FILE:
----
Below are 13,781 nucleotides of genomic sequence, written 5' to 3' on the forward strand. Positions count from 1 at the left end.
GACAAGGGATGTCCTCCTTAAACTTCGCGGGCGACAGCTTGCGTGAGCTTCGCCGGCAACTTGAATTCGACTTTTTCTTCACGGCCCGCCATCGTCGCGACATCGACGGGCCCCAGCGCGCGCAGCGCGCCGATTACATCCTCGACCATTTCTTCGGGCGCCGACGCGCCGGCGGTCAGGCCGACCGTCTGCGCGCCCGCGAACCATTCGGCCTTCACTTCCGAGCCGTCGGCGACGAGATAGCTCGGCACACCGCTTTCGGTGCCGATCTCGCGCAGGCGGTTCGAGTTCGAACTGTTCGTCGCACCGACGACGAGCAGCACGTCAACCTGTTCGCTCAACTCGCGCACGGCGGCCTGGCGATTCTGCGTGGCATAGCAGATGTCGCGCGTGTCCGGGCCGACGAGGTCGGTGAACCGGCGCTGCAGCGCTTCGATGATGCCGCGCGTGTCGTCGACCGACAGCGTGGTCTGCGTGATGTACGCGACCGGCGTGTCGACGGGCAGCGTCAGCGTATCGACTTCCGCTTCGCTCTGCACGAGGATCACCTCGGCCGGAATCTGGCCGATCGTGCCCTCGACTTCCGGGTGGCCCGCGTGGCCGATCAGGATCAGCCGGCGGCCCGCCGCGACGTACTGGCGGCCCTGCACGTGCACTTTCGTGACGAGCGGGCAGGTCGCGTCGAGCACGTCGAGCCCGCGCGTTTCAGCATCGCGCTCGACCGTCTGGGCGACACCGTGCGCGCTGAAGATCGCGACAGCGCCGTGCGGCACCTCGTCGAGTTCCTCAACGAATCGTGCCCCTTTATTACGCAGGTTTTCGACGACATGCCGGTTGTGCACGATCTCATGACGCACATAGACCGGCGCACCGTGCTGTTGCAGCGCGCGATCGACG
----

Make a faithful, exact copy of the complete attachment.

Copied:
Below are 13,781 nucleotides of genomic sequence, written 5' to 3' on the forward strand. Positions count from 1 at the left end.
GACAAGGGATGTCCTCCTTAAACTTCGCGGGCGACAGCTTGCGTGAGCTTCGCCGGCAACTTGAATTCGACTTTTTCTTCACGGCCCGCCATCGTCGCGACATCGACGGGCCCCAGCGCGCGCAGCGCGCCGATTACATCCTCGACCATTTCTTCGGGCGCCGACGCGCCGGCGGTCAGGCCGACCGTCTGCGCGCCCGCGAACCATTCGGCCTTCACTTCCGAGCCGTCGGCGACGAGATAGCTCGGCACACCGCTTTCGGTGCCGATCTCGCGCAGGCGGTTCGAGTTCGAACTGTTCGTCGCACCGACGACGAGCAGCACGTCAACCTGTTCGCTCAACTCGCGCACGGCGGCCTGGCGATTCTGCGTGGCATAGCAGATGTCGCGCGTGTCCGGGCCGACGAGGTCGGTGAACCGGCGCTGCAGCGCTTCGATGATGCCGCGCGTGTCGTCGACCGACAGCGTGGTCTGCGTGATGTACGCGACCGGCGTGTCGACGGGCAGCGTCAGCGTATCGACTTCCGCTTCGCTCTGCACGAGGATCACCTCGGCCGGAATCTGGCCGATCGTGCCCTCGACTTCCGGGTGGCCCGCGTGGCCGATCAGGATCAGCCGGCGGCCCGCCGCGACGTACTGGCGGCCCTGCACGTGCACTTTCGTGACGAGCGGGCAGGTCGCGTCGAGCACGTCGAGCCCGCGCGTTTCAGCATCGCGCTCGACCGTCTGGGCGACACCGTGCGCGCTGAAGATCGCGACAGCGCCGTGCGGCACCTCGTCGAGTTCCTCAACGAATCGTGCCCCTTTATTACGCAGGTTTTCGACGACATGCCGGTTGTGCACGATCTCATGACGCACATAGACCGGCGCACCGTGCTGTTGCAGCGCGCGATCGACG